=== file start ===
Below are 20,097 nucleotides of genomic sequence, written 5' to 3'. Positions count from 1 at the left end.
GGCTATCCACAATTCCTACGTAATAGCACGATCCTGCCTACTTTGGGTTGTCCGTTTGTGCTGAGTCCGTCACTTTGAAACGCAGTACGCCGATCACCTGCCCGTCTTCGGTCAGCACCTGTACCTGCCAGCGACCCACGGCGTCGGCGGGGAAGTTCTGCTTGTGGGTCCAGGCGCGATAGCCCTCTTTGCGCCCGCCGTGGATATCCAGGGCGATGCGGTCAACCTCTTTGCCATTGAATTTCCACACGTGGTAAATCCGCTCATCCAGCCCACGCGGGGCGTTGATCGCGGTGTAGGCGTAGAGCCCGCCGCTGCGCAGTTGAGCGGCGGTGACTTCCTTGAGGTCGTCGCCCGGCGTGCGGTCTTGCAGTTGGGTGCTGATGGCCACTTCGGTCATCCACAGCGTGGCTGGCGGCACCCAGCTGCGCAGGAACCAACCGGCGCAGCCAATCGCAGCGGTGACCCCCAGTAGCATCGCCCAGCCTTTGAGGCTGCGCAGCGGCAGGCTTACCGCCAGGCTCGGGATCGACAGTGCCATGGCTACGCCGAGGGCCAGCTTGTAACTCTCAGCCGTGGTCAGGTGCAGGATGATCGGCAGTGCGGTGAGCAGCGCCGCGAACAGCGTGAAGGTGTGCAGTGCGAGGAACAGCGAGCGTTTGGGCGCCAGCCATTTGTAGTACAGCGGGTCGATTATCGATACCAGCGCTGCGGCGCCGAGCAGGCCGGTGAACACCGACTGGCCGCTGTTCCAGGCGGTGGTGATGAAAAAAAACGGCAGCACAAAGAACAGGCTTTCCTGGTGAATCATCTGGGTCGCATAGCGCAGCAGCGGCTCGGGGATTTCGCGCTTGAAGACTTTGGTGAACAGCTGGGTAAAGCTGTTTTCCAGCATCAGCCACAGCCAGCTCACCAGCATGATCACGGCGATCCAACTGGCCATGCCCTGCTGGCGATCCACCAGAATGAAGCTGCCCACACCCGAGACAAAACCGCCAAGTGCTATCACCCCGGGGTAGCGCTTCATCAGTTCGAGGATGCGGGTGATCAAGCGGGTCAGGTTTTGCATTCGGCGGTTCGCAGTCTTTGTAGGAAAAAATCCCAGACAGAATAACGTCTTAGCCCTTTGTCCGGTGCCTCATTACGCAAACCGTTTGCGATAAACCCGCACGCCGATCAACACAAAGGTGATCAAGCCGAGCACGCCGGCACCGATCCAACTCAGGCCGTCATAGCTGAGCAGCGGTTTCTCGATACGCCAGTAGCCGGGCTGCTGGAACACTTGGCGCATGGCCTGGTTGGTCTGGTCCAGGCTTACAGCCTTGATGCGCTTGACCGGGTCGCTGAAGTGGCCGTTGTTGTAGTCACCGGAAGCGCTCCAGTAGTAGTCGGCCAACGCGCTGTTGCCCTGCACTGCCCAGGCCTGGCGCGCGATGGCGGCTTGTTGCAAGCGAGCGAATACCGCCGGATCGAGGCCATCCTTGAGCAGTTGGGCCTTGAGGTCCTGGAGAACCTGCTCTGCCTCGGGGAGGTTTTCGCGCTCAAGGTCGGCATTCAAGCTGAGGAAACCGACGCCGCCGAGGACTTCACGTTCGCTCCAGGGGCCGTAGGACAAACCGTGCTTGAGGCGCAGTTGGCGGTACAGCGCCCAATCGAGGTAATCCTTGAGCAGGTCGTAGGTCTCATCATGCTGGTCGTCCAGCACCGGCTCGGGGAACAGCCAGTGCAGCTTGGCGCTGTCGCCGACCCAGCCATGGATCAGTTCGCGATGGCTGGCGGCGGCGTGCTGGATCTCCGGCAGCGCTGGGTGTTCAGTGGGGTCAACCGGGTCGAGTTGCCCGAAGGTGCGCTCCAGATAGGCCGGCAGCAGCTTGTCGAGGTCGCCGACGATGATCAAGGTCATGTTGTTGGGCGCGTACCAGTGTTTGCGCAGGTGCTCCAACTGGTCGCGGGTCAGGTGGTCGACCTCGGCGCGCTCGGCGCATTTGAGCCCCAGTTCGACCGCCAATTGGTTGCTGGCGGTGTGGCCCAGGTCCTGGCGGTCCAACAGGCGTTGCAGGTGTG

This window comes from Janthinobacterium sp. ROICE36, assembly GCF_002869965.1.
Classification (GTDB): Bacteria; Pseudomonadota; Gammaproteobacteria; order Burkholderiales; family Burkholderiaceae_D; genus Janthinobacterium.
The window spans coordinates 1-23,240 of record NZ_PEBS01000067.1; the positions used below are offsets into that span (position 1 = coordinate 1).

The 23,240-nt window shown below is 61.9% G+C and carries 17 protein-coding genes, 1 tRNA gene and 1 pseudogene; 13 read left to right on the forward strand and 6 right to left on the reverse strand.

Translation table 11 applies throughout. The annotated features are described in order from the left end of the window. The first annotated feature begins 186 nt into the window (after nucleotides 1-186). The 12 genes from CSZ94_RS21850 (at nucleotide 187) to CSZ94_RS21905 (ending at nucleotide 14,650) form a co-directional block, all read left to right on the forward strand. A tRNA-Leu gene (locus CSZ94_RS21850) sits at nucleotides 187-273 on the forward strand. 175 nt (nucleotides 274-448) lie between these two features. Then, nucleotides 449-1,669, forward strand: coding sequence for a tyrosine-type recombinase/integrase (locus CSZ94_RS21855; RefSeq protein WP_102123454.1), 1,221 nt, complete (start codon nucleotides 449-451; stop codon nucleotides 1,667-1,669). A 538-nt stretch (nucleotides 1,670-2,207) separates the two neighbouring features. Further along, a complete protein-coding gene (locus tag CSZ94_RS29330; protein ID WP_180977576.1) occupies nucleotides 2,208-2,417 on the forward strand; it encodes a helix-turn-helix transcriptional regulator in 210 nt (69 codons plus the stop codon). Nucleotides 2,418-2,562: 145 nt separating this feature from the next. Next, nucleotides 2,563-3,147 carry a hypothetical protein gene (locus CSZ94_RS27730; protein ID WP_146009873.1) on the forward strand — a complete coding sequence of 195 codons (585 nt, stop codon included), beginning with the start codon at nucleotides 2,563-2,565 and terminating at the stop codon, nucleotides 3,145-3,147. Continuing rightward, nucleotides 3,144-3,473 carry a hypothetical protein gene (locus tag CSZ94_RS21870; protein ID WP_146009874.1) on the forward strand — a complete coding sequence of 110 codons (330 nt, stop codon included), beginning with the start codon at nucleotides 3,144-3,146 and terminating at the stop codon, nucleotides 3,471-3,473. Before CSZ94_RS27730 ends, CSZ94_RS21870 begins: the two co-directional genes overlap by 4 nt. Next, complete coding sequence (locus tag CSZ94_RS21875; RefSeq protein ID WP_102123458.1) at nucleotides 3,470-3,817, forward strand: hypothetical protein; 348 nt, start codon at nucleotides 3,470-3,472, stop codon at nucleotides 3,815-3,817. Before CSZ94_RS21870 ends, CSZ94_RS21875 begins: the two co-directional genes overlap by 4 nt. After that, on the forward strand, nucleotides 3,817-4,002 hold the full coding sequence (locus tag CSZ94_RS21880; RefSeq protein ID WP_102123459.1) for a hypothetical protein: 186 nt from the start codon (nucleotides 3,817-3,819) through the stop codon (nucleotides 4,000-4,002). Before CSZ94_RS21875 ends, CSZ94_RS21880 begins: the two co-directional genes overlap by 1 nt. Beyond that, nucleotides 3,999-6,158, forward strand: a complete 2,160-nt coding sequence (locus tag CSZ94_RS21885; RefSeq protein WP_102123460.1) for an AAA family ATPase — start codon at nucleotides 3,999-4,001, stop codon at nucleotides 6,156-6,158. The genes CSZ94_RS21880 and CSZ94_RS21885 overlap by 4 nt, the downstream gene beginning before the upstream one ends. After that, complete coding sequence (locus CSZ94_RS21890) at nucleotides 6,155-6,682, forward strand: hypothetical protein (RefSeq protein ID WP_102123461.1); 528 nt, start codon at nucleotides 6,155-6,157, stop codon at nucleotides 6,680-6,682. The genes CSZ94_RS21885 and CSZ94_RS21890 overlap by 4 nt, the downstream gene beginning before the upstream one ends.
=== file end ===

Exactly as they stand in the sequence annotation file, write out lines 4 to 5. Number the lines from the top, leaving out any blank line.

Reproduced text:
Classification (GTDB): Bacteria; Pseudomonadota; Gammaproteobacteria; order Burkholderiales; family Burkholderiaceae_D; genus Janthinobacterium.
The window spans coordinates 1-23,240 of record NZ_PEBS01000067.1; the positions used below are offsets into that span (position 1 = coordinate 1).